You are seated at a mass signing as part of a midwestern book festival. A celebrated author sits at the table adjacent to you. His most famous book is about a white man’s journey of self-discovery guided by a Lakota elder on the Pine Ridge Indian Reservation.
You can’t help noticing that the “action” at your table is significantly less compared to the author’s, not that you’re keeping count. His many fans stream to him, queue up to his table carrying armloads of books for him to sign. You overhear them asking things like, “What are Native Americans like?” And “how are your books being received by the Lakota?” Clearly, you are invisible, and you think that maybe you’d attract more attention if you wore a jingle dress.
You resolve to write an essay about this experience. But not because it is unfamiliar to you — white writers co-opting Native stories and profiting off of Native culture is as commonplace as the sun setting in the evening — but moreover because you are amid this particular intersection at this particular place and time. The irony is both unsettling and hysterical.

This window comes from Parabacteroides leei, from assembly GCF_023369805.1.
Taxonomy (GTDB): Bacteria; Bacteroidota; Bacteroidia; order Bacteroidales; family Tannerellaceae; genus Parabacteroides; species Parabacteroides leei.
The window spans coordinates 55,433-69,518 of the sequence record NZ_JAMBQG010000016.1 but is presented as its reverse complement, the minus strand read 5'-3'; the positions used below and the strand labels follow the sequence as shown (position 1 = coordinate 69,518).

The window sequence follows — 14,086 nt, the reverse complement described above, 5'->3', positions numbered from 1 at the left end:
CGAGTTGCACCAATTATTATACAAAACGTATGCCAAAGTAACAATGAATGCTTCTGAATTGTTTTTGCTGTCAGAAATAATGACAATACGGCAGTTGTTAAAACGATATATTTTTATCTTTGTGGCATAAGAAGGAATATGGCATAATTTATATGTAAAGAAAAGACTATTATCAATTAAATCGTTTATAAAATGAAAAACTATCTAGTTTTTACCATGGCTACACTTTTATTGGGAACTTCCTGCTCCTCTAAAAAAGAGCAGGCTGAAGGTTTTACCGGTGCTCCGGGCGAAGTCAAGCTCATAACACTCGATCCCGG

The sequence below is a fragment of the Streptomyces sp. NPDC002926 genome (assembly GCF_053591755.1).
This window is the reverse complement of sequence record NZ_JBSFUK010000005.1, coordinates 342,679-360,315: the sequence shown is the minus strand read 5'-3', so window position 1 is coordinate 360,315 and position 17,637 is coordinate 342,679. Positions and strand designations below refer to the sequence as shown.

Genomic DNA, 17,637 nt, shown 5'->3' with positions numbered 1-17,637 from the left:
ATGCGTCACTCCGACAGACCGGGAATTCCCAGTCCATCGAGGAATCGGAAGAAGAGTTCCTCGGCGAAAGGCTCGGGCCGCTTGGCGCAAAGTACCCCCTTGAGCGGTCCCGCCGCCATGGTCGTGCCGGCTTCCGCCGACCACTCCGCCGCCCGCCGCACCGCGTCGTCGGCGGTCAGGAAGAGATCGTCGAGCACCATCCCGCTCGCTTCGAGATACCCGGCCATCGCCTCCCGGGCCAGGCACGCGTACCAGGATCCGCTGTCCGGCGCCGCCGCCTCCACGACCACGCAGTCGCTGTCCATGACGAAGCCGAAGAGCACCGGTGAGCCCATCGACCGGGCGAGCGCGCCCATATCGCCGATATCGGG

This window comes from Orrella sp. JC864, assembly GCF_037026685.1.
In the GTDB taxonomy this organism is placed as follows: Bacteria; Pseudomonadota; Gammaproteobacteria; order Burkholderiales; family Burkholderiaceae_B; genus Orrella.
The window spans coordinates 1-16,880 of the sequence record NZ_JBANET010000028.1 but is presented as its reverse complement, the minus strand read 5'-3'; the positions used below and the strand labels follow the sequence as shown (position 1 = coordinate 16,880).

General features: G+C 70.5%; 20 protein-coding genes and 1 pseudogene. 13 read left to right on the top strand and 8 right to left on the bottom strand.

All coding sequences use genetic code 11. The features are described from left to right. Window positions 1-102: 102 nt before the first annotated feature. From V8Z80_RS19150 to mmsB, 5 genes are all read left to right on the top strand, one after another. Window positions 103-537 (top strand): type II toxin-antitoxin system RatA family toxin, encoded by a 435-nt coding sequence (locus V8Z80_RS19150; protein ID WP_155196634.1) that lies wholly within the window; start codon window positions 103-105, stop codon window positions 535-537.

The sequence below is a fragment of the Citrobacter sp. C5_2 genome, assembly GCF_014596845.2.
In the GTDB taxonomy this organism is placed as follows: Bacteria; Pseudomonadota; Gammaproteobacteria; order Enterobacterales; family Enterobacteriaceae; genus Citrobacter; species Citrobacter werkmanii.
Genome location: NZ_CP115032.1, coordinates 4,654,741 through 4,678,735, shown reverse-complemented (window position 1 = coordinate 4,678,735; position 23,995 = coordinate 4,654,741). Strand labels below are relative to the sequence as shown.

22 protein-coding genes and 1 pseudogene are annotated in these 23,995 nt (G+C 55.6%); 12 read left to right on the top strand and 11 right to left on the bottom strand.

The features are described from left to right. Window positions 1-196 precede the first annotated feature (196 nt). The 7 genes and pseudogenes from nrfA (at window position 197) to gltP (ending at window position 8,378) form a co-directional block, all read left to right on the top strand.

You are a little-known Lakota writer situated in your people’s traditional homelands, a spiritual “epicenter,” which was illegally overtaken by gold miners and gunslingers, who writes about her various experiences, first-hand lived experiences being a Lakota woman; not fictional odysseys of white saviordom, not being tutored by shapeshifters and time travelers riding into the desert on a horse with no name, but because here you are, seated and on full display in proximity to a non-Lakota writer who receives wide acclaim, who is considered representative, and an “expert” of your people. You laugh at that last thought. Because it suggests the author is an expert of you too, and that strikes you as ridiculous and even perverse.
You think of another acclaimed writer, who came to notoriety in the late sixties with the publication of “The Teachings of Don Juan.” The book was the first of many describing his training with a Yaqui medicine man in shamanism and sorcery. Millions of copies of his books have been sold. His webpage boasts of magical teachings from shamans of ancient…